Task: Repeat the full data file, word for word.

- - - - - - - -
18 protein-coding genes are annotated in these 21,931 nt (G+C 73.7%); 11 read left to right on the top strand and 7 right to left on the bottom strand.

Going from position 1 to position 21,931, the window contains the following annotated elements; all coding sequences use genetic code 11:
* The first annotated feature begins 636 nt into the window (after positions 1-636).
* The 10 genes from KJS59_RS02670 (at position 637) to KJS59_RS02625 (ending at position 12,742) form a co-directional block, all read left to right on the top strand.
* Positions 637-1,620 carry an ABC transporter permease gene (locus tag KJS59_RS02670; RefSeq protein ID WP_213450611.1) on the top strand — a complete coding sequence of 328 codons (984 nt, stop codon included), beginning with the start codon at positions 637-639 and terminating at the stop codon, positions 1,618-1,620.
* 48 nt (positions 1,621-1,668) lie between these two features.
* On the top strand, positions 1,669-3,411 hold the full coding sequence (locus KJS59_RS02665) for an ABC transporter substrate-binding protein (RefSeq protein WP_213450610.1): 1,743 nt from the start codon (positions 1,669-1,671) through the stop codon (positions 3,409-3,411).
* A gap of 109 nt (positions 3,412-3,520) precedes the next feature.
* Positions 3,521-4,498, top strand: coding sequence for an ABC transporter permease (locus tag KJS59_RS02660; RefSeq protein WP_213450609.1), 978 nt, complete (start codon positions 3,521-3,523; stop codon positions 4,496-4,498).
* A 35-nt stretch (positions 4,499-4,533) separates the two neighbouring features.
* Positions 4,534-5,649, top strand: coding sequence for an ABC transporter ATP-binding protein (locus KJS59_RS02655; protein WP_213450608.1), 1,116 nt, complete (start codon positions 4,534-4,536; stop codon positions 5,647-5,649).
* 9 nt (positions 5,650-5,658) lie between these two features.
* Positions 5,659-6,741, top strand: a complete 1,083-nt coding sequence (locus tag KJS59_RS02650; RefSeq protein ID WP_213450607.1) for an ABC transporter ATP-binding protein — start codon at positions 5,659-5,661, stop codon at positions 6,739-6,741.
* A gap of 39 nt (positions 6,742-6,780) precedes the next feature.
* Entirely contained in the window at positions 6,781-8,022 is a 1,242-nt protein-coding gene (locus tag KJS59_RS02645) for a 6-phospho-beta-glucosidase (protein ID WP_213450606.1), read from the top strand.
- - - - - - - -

18 protein-coding genes are annotated in these 21,931 nt (G+C 73.7%); 11 read left to right on the top strand and 7 right to left on the bottom strand.

Going from position 1 to position 21,931, the window contains the following annotated elements; all coding sequences use genetic code 11:
* The first annotated feature begins 636 nt into the window (after positions 1-636).
* The 10 genes from KJS59_RS02670 (at position 637) to KJS59_RS02625 (ending at position 12,742) form a co-directional block, all read left to right on the top strand.
* Positions 637-1,620 carry an ABC transporter permease gene (locus tag KJS59_RS02670; RefSeq protein ID WP_213450611.1) on the top strand — a complete coding sequence of 328 codons (984 nt, stop codon included), beginning with the start codon at positions 637-639 and terminating at the stop codon, positions 1,618-1,620.
* 48 nt (positions 1,621-1,668) lie between these two features.
* On the top strand, positions 1,669-3,411 hold the full coding sequence (locus KJS59_RS02665) for an ABC transporter substrate-binding protein (RefSeq protein WP_213450610.1): 1,743 nt from the start codon (positions 1,669-1,671) through the stop codon (positions 3,409-3,411).
* A gap of 109 nt (positions 3,412-3,520) precedes the next feature.
* Positions 3,521-4,498, top strand: coding sequence for an ABC transporter permease (locus tag KJS59_RS02660; RefSeq protein WP_213450609.1), 978 nt, complete (start codon positions 3,521-3,523; stop codon positions 4,496-4,498).
* A 35-nt stretch (positions 4,499-4,533) separates the two neighbouring features.
* Positions 4,534-5,649, top strand: coding sequence for an ABC transporter ATP-binding protein (locus KJS59_RS02655; protein WP_213450608.1), 1,116 nt, complete (start codon positions 4,534-4,536; stop codon positions 5,647-5,649).
* 9 nt (positions 5,650-5,658) lie between these two features.
* Positions 5,659-6,741, top strand: a complete 1,083-nt coding sequence (locus tag KJS59_RS02650; RefSeq protein ID WP_213450607.1) for an ABC transporter ATP-binding protein — start codon at positions 5,659-5,661, stop codon at positions 6,739-6,741.
* A gap of 39 nt (positions 6,742-6,780) precedes the next feature.
* Entirely contained in the window at positions 6,781-8,022 is a 1,242-nt protein-coding gene (locus tag KJS59_RS02645) for a 6-phospho-beta-glucosidase (protein ID WP_213450606.1), read from the top strand.